Shadow defence secretary Jim Murphy has responded to the government announcing it is reconsidering the defence review, saying:
“This seems to be more about politics than defence. I worry it’s smoke and mirrors. They say they are reconsidering the review, but we could still end up with more cuts to defence capability.”
Murphy has also written to defence secretary Liam Fox, which you can see below:
Rt Hon Dr Liam Fox MP
Secretary of State for Defence
Ministry of Defence
05 April 2011
I am writing to request that you reopen the Strategic Defence and Security Review. There is growing disquiet that the Review has not survived its first contact with world events.
In the week that the Air Chief Marshall has said that ongoing operations overseas â€œbring you nearer the point that you have just about exhausted the bagâ€ and when the MoD plans to remove a further Â£1bn from the budget, this situation is becoming increasingly acute.
It is clear that the majority of the defence community believe that events in North Africa and the Middle East have fundamentally changed the security landscape. No-one foresaw the dawn of the Arab Spring, but now that it is upon us it is right that the Government considers its implications on defence policy, and in turn the long-term military capabilities we require, and reopens the Strategic Defence and Security Review.
The assumptions on which the Review was based now look out of date and it is clear that many of the capabilities deemed to be unnecessary at the time of the SDSR are central to operational requirements in Libya.
As you know current operations in Libya are reliant, for example, on HMS Cumberland, which was due to be decommissioned last week as part of the reduction of frigate numbers.
The Government have extended the life of two Nimrod R1s, despite repeated assurances that the surveillance capability of the R1s and the now scrapped successor MRA4s could be covered in other ways.
Operations in Libya have involved Tornado jets, whose fleet is set to be reduced, while there are reports that there are not enough trained Tornado pilots to replace all of those currently on operations when the squadron has to rotate.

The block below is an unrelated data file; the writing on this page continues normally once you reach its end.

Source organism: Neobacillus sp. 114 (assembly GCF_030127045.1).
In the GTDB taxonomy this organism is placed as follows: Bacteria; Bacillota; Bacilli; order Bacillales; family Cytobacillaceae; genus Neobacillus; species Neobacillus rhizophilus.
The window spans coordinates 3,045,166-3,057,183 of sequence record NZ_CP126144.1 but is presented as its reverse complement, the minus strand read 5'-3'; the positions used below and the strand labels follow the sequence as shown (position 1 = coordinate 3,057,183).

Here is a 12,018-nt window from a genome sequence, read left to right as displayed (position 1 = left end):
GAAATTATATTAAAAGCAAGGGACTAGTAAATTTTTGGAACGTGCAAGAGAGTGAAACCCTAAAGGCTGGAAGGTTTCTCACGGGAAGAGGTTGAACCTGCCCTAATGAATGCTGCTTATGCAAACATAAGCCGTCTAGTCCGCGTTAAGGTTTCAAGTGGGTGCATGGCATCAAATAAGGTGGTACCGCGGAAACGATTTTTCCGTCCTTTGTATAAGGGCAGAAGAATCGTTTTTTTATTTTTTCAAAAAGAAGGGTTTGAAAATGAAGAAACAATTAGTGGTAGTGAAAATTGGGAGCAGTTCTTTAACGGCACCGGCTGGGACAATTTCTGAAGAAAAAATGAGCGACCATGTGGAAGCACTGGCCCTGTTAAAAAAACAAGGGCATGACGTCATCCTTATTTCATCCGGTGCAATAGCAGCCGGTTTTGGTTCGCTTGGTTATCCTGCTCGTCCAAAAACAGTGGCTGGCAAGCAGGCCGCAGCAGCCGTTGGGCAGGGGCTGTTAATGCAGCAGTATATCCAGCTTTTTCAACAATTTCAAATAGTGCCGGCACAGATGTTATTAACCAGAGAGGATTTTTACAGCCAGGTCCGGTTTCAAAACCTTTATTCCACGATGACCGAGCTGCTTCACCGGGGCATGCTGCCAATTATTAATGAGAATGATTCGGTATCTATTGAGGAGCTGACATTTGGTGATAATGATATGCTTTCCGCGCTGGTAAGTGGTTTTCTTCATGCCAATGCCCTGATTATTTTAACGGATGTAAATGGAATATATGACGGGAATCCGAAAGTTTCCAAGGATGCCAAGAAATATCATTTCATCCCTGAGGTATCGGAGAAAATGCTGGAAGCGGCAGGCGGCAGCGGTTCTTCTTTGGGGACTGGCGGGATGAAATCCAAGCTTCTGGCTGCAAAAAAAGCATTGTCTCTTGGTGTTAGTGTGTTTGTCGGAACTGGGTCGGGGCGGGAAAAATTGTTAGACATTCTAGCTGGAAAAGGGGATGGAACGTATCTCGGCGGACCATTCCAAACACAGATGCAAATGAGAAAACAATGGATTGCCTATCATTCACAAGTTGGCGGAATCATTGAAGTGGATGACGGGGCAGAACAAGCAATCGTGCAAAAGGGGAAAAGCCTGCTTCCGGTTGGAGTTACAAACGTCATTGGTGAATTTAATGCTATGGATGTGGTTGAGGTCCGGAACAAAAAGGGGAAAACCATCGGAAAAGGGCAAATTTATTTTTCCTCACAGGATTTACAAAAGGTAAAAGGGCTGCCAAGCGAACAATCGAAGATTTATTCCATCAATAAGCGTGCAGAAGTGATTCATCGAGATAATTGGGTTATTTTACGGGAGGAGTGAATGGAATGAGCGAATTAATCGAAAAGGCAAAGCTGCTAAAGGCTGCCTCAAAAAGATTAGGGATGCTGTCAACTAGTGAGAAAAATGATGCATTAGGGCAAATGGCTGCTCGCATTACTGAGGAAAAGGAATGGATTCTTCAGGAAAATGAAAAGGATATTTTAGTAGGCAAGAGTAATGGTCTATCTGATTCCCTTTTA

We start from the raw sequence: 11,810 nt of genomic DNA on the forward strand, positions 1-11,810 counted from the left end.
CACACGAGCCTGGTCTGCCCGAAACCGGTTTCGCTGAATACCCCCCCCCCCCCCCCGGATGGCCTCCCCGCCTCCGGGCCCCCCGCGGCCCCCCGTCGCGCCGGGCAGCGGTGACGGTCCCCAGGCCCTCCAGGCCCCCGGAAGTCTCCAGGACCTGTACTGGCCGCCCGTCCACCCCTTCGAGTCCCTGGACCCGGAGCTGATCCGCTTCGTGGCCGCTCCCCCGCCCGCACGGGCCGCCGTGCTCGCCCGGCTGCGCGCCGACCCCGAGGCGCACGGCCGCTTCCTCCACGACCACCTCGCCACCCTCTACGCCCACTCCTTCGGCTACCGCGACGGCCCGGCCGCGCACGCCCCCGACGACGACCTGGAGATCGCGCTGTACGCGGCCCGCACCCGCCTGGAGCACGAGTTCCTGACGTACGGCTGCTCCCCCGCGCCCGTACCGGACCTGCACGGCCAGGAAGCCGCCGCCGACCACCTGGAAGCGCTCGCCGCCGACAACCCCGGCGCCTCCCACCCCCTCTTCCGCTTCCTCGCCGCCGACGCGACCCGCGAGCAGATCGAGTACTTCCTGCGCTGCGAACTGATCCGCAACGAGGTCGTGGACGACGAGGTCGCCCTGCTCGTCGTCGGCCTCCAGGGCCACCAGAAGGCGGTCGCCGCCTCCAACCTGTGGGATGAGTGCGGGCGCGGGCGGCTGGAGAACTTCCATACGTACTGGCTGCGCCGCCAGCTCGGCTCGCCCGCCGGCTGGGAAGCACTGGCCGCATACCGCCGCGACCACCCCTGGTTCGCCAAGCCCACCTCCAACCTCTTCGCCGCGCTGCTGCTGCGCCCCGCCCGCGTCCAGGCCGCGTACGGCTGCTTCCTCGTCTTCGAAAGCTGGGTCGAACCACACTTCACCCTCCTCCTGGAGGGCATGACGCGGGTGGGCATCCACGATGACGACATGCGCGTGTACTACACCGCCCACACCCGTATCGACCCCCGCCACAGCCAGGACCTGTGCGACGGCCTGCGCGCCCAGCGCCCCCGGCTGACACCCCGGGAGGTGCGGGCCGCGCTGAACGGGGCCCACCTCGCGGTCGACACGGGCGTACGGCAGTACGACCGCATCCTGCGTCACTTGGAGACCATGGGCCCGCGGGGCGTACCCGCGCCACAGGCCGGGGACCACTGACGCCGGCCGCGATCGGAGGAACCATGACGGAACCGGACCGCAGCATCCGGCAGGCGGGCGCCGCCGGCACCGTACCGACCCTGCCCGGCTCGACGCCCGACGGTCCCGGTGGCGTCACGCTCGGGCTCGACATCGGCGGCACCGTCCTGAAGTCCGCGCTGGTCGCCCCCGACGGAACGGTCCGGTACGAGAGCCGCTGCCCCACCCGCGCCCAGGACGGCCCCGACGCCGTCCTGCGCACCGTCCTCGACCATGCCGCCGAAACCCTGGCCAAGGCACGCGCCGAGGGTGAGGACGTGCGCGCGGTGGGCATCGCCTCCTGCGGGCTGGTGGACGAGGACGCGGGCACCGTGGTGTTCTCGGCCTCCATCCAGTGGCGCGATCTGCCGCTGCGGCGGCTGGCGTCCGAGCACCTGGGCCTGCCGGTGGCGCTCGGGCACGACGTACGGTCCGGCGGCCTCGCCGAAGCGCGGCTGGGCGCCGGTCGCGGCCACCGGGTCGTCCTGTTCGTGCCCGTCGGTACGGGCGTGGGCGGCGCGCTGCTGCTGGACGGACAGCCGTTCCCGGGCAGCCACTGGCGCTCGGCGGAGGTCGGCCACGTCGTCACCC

The decision to scrap Ark Royal and the Harrier fleet means Britain does not have carrier strike capability for a decade.
Foreign Secretary William Hague has said current events are as significant as September 11th. It is worth considering how the previous government responded to 9/11. A new chapter was added to the defence review in 2002. In the first budget after the September 11th attacks the Government announced an additional Â£50 million for domestic security and Â£950 million for defence.
The Prime Minister said on March 23rd of the SDSR, â€œif there are further lessons to learn of course we should learn themâ€. This was welcome. The Government should learn the lesson from the previous Governments. Before the end of 1982, as a result of the Falklands Conflict, the Conservatives reconsidered the Nott Defence Review and restored some of the proposed cuts to the Navy, including retaining an aircraft carrier and a larger fleet of destroyers and frigates.
In different and specific circumstances those Governments rightly took the decision to think afresh and came to conclusions that were right for that time. In light of todayâ€™s fast-changing world events, this Government should test the logic of its decisions against the new security landscape.
I know that the Government recognises the severity of the events we are living through, but appears set on a trajectory designed for another era. The SDSR did not mention Tunisia, Egypt or Libya. I do not believe that we can achieve this yearâ€™s level of foreign and defence policy ambition on last yearâ€™s SDSR assumptions.
It would be the sign of a confident Government today to look again at the Review.
Rt Hon Jim Murphy MP
Shadow Secretary of State for Defence